Su Casa, Mi Casa

Yesterday, President Obama welcomed a couple hundred or so gay “leaders” to the White House. His press secretary insists that it was nothing more than a commemoration of the 40th anniversary of Stonewall, others contend that it was another stab by the Obama administration at mollifying the gays, especially after its first shoddy attempt only succeeded in further aggravating the lavender mob whose anger had reached a fever pitch.

The president did acknowledge the LGBT community’s frustration.

I know that many in this room don’t believe that progress has come fast enough, and I understand that. It’s not for me to tell you to be patient anymore than it was for others to counsel patience to African-Americans who were petitioning for equal rights a half-century ago. But I say this: We have made progress. And we will make more. And I want you to know that I expect and hope to be judged not by words, not by promises I’ve made, but by the promises that my administration keeps …I suspect that by the time this administration is over, I think you guys will have pretty good feelings about the Obama administration.

Like many, many others, I have long lost patience with Mr. Obama, his administration and the Democrats who control both Houses of Congress. I realize that the president does not have a magic wand with which he could bring about the change and equality we lesbians, gays, bisexuals and transgenders seek. I grasp the hard reality of politics and even have fun musing about strategy. Nonetheless, a pattern of neglect has been established (see reiterative news coverage) and concrete steps could have been and still could be taken if only the president chooses to expend some political capital on a constituency that has consistently provided him and the Democrats capital for their campaigns. But I digress and belabor a moot point. As I have concluded a while back, we are a dispensable constituency.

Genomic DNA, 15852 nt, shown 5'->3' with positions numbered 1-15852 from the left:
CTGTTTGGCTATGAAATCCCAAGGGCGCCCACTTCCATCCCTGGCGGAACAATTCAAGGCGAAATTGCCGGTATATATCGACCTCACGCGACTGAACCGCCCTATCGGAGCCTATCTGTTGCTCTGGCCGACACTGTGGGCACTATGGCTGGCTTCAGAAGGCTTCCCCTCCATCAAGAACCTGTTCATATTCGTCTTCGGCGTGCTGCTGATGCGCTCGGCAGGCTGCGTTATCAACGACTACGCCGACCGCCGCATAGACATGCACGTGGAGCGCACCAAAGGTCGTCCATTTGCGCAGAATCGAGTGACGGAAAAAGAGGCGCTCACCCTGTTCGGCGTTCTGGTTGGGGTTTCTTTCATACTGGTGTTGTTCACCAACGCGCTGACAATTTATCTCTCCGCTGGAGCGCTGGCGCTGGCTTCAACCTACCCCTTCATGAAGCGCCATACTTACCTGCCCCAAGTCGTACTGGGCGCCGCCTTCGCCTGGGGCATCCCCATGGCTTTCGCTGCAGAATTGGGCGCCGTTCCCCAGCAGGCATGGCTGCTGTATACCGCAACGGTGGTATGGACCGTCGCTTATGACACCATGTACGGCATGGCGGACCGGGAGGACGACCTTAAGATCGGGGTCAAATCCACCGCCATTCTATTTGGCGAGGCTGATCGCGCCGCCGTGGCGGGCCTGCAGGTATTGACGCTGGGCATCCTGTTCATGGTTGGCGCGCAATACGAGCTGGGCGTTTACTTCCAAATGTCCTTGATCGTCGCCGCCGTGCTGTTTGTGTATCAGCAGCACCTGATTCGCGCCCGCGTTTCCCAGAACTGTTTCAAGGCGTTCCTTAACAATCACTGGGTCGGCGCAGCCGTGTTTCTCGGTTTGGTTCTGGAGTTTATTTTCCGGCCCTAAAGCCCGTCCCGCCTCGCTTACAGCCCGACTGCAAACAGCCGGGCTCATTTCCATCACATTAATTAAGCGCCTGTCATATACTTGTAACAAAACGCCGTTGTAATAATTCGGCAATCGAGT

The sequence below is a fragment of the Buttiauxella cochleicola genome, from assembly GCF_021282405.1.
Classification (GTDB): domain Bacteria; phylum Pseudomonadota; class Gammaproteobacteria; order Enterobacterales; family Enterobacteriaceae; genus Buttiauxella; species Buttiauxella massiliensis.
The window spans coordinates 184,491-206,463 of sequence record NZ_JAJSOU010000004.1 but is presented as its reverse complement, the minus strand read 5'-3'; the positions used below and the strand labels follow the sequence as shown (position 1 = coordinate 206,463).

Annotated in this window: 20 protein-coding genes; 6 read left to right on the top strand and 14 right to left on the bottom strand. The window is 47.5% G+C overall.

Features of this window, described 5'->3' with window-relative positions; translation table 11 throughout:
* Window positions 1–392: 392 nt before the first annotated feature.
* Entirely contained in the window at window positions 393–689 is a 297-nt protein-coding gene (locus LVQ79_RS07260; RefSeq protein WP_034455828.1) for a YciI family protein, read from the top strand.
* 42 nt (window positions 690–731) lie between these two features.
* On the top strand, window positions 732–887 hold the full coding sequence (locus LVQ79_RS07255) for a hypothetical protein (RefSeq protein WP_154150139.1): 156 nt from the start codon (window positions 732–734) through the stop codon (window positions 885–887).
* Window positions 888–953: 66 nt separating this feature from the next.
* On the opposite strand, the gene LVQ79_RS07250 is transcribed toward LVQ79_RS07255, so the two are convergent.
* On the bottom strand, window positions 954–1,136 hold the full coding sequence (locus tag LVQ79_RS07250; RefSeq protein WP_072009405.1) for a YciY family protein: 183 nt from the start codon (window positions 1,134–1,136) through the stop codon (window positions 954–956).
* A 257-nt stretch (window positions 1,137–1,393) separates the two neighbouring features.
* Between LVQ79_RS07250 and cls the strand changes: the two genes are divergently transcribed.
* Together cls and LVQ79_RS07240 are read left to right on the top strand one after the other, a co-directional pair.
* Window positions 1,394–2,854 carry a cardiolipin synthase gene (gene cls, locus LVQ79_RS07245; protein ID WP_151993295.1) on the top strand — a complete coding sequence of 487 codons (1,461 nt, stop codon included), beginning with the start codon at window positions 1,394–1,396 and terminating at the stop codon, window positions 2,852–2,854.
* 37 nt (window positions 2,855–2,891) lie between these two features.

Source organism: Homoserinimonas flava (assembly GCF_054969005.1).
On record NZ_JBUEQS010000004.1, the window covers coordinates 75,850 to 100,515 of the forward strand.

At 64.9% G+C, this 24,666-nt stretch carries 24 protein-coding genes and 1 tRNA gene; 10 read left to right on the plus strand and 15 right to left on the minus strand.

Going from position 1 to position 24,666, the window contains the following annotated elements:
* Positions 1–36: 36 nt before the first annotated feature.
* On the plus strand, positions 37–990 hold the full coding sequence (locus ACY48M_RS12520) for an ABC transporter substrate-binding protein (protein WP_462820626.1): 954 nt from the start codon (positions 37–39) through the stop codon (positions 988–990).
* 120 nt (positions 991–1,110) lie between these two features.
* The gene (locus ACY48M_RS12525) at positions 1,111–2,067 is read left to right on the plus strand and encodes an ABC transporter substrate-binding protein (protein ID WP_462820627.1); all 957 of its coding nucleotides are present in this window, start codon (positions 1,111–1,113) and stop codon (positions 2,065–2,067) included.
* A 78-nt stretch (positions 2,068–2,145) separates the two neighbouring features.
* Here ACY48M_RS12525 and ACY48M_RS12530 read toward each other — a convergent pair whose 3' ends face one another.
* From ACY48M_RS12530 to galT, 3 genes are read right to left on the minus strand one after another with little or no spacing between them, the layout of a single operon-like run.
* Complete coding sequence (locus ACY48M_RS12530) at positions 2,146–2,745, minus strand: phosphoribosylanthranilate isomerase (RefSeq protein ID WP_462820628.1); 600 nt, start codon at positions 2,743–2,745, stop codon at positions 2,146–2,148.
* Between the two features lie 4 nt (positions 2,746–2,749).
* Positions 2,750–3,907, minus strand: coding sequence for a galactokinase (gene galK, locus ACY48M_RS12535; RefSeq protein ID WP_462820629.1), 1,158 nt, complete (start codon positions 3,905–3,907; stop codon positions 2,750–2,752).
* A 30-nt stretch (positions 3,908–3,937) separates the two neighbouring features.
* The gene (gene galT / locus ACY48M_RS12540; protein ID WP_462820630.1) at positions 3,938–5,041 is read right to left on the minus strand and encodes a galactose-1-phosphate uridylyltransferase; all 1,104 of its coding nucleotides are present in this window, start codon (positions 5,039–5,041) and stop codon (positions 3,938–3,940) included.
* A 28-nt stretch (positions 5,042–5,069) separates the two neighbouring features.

However, we should acknowledge that yesterday was a first. As Episcopal bishop Gene Robinson enthused:

The very fact that he would invite 200 LGBT leaders from across the nation on the 40th anniversary of the beginning of the gay liberation movement is just an astounding thing … Most people were standing around not believing they were actually guests in the White House.

Although the good bishop tends to be effusive about POTUS, fact is, President Obama is the first Oval Office occupant to officially celebrate gay pride in the White House. He not only had LGBT leaders over, he also invited spouses, partners and children. By commemorating a landmark event in LGBT and civil rights history in such a public manner, may it be belated and for pragmatic purposes, the president sent a very strong signal to all Americans about equality, freedom and justice.

And he also gave us more words to which we can hold him accountable.

So we are all witnesses to monumental changes in this country. That should give us hope, but we cannot rest. We must continue to do our part to make progress step by step, law by law, mind by changing mind. And I want you to know that, in this task, I will not only be your friend; I will continue to be an ally and a champion and a president who fights with you and for you.

We will remind you Mr. President. Again, and again, and again.

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